That means plenty of items in a typical closet are worn just a handful of times ― if at all.

I had still managed to let myself off the hook for this on account of the fact that I have never been one for shopping sprees. I rationalized my unwieldy wardrobe as a combination of keeping some clothes that still fit for almost 20 years and cycling in mid-range, fast-fashion and thrift store items.

The fast-fashion items in particular stood out. At one point, each new item had felt like a possiblity for a hipper, smarter wardrobe. Now they just looked like a pile of regret: The H&M blue fringe dress that was supposed to scream flapper chic really just made me look like Cookie Monster without arms; the odd length Zara dress that never fit right around my hips or the Forever21 shirts that practically disintegrated after a few washings.

Fast fashion, by design, is temporary: New items churned out at a quick pace that keeps up with blink-and-you-miss-them trends that are typically low in quality and life expectancy.

Even though I lacked the budget to regularly buy higher quality items, it had become obvious that even buying cheap was costing me, and costing the environment. 

But as I tried to cull my closet, I reckoned with selling my items that were in good condition on consignment, despite past experiences proving a bigger hassle than the DMV. Hauling bags of clothes to Goodwill is the unchecked item on every weekend to-do list since forever.

One night while I packing my car to go out of town, I removed a beat-up box of clothes I’d been hauling around for more than a year.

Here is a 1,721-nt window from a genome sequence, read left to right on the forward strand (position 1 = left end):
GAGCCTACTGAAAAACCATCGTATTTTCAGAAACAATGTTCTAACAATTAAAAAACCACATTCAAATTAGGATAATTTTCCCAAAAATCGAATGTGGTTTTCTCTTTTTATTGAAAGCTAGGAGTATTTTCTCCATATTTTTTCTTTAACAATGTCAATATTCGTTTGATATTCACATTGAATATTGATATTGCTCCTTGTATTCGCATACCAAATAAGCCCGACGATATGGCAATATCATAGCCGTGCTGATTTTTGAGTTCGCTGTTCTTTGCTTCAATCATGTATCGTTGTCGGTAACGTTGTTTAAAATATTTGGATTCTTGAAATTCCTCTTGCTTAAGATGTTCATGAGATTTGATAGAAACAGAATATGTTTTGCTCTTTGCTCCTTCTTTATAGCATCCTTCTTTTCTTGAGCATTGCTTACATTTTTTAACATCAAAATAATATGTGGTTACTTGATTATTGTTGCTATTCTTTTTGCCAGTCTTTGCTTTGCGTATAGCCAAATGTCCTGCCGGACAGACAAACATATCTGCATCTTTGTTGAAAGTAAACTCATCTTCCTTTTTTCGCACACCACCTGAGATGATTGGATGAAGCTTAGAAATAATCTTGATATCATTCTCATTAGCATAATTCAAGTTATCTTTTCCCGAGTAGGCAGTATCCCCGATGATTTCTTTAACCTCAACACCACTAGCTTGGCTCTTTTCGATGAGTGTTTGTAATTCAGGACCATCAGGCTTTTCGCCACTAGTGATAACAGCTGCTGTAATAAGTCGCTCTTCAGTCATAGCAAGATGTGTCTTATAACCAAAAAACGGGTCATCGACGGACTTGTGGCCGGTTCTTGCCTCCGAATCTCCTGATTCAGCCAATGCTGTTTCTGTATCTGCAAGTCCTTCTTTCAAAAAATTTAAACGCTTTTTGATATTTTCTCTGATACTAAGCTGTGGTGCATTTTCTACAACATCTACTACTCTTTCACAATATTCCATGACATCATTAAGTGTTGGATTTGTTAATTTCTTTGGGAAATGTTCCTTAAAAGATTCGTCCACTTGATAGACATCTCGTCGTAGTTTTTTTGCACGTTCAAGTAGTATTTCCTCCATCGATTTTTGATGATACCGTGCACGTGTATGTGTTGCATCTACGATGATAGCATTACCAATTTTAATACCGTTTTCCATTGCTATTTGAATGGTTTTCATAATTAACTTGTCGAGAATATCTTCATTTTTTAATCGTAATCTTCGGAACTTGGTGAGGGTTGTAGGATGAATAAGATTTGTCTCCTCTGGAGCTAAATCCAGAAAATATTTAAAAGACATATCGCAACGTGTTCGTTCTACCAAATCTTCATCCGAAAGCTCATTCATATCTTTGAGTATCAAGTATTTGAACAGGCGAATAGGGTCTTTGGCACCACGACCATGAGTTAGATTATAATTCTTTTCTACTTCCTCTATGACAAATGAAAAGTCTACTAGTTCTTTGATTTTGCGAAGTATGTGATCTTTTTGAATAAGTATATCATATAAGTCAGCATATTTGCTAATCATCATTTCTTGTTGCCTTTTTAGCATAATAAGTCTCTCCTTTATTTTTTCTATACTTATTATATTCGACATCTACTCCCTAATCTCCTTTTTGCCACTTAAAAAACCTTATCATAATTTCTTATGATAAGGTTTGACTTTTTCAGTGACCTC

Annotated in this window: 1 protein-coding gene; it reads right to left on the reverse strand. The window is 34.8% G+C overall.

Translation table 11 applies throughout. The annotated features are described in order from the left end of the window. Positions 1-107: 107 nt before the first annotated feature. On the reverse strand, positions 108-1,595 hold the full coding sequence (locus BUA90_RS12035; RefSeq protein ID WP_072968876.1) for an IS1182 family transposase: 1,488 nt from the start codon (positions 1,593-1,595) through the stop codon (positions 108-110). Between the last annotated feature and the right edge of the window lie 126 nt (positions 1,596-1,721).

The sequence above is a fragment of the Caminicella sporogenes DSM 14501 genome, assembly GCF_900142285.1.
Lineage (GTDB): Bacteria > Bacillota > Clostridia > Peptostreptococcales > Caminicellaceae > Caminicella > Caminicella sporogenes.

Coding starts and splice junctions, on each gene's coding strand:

I had the “someday” dream of selling them at a yard sale, but in that moment, they were swiftly demoted to a box left in the alley next to the trash. I knew alleyway pickers wouldn’t take them away, nor would they be recycled into housing insulation ― the end result for just 15 percent of textile waste.

That box of clothes was headed for a landfill where it would take decades to break down. Five percent of all landfill waste is clothing just like mine.

YE AUNG THU/AFP/GETTY IMAGES
A woman works at the Shweyi Zabe garment factory in Shwe Pyi Thar Industrial Zone in Yangon on Sept. 18, 2015.

That we can buy clothes that are affordable, accessible and fashionable is a myth. It’s an unsustainable model both environmentally and economically. As American consumers, we get the benefits and bear little of the cost.

That hardship is instead shouldered by the women and very young children who work ingarment factories in developing nations such as Bangladesh, where their health, safetyand fair treatment are usually distant priorities to getting Westerners a sequined blouses for $17.

Even my beloved jumpsuits are from Uniqlo and made in China. Like many fast-fashion or affordable clothing lines, the company’s labor practices have come under scrutiny and prompted a pledge to do better.